Untold lives blog

12 November 2019

Contravening the Official Secrets Act in World War II – Part 1

Our last post told the story of how India Office Records were stored in a Cheshire salt mine during the Second World War.  I felt sorry for paperkeeper Arthur Thomas Williams who worked in very uncomfortable conditions in Winsford.  What had happened to him after he returned to London?  I was very surprised at what I discovered!

A staff list revealed that Arthur Thomas Williams left the India Office suddenly in December 1942.  And the reason why is found in a Security Service file at The National Archives.  Williams was tried in January 1943 under the Official Secrets Act.  The file reads like the plot of a spy novel. 

MI5 Christmas card croppedDetail from MI5 Christmas card 1924 in papers of Sir Malcolm Seton, India Office official 1898-1933 Mss Eur E267/224

On 15 September 1942 a letter was sent by MI5 to the Indian Political Intelligence section at the India Office.  A man, referred to as ‘Q’, had attended a public meeting in Hyde Park and introduced himself to Stuart Morris of the Peace Pledge Union (PPU).  ‘Q’ told Morris that he was sympathetic to Morris’s views on India.  He worked for the India Office and could pass on information from secret telegrams.  Every effort was being made to identify ‘Q’ as quickly as possible.

MI5 was still trying to put a name to ‘Q’ on 10 October 1942.  He was described as ‘a nondescript, middle-aged Civil Servant paid at a comparatively low-grade rate, and who had been previously employed in the Records Office either at Chester or in Cheshire’.  The words salt mines had been overheard.  ‘Q’ dealt with cables in his work.

By 22 October, the India Office had reported that the only person who fitted the description was 57-year-old Arthur Thomas Williams who had worked there since 1927.  One of Williams’s tasks was to collect waste paper from the Telegrams Branch.  His wife Rose had a temporary wartime job in the India Office External Department Registry, where she might possibly have had access to most of the telegrams cited in the case.

A description of Williams was provided to MI5: ‘Height about 5’ 5”, fairly slim build, clean shaven, somewhat pointed chin, black hair rather thin but well plastered down, going bald on crown: does not wear glasses; young looking for his age’.  Williams had not supplied his home address to the India Office since his return from Cheshire and it was established that he was not living with his wife Rose in Clapham.  Rose was observed meeting her husband in Parliament Square shortly before 9am and then continuing to King Charles Street with him, thus giving the impression that they had travelled in together.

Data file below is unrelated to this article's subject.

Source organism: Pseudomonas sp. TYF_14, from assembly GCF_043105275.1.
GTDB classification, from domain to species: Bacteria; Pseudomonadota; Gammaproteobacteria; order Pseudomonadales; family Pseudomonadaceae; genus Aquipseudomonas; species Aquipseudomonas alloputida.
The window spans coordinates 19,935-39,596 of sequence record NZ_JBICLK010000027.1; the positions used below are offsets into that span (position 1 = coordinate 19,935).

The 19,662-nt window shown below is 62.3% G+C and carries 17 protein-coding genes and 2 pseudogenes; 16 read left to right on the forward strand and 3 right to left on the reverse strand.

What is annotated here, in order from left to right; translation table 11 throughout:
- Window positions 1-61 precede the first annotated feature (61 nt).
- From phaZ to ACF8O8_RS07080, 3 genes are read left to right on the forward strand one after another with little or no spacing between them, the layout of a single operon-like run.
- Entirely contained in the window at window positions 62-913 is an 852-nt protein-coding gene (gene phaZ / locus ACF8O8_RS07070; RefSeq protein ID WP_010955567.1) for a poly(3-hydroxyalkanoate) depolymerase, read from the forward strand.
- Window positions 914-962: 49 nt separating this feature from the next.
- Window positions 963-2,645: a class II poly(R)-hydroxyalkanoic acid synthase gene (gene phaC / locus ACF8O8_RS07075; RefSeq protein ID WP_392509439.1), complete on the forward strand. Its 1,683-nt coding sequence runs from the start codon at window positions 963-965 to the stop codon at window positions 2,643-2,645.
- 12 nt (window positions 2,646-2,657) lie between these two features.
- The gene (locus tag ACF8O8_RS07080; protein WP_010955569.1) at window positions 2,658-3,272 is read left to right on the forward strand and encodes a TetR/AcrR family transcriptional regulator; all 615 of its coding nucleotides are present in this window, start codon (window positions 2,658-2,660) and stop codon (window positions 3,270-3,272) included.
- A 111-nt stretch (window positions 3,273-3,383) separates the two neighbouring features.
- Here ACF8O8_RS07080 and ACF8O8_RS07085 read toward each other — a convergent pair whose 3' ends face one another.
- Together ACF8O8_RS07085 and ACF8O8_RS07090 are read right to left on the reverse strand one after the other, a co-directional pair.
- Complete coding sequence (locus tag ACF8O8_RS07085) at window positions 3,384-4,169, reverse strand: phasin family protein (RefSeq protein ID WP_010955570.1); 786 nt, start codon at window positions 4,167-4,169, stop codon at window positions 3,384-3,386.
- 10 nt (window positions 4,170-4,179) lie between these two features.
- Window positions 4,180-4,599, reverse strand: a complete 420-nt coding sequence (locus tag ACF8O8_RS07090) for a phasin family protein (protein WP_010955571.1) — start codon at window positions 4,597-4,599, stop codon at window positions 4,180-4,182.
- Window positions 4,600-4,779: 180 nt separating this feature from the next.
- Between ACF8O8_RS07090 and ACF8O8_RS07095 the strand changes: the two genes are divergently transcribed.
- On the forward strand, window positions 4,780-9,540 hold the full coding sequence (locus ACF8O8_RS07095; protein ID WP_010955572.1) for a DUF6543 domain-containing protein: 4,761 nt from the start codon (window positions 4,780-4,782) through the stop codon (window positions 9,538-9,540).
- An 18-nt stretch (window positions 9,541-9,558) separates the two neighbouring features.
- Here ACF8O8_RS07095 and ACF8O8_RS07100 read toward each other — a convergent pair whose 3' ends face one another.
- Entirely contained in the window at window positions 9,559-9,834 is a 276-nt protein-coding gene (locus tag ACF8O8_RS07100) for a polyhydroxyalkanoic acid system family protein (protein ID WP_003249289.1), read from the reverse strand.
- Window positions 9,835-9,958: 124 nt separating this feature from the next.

MI5 reported in November that Arthur Williams lived in Hounslow.  Unfortunately their agent had mistakenly followed a messenger called Earney home from the India Office.  On 23 November Williams was successfully tracked back to Red Lion Square where he was found to be living with a woman called Annie Homard.

Surveillance of Williams continued throughout December.  He bought beer and cigarettes, had tea at Lyons, changed his library books, visited relatives and went to the offices of the PPU in Endsleigh Street.  The authorities wanted sufficient legal evidence against him for a prosecution.  A plan was devised to place fake telegrams in the waste which Williams collected from the Telegraph Branch.  If these appeared at the PPU offices, then MI5 would have their man!

To be continued…

Margaret Makepeace
Lead Curator, East India Company Records

Further reading:
The National Archives KV 2/1093 The Security Service: Personal (PF Series) Files - Arthur Thomas Williams – available as a download
IOR/L/AG/30/18/58 India Office Establishment List

 

Image from The Life of the Buddha

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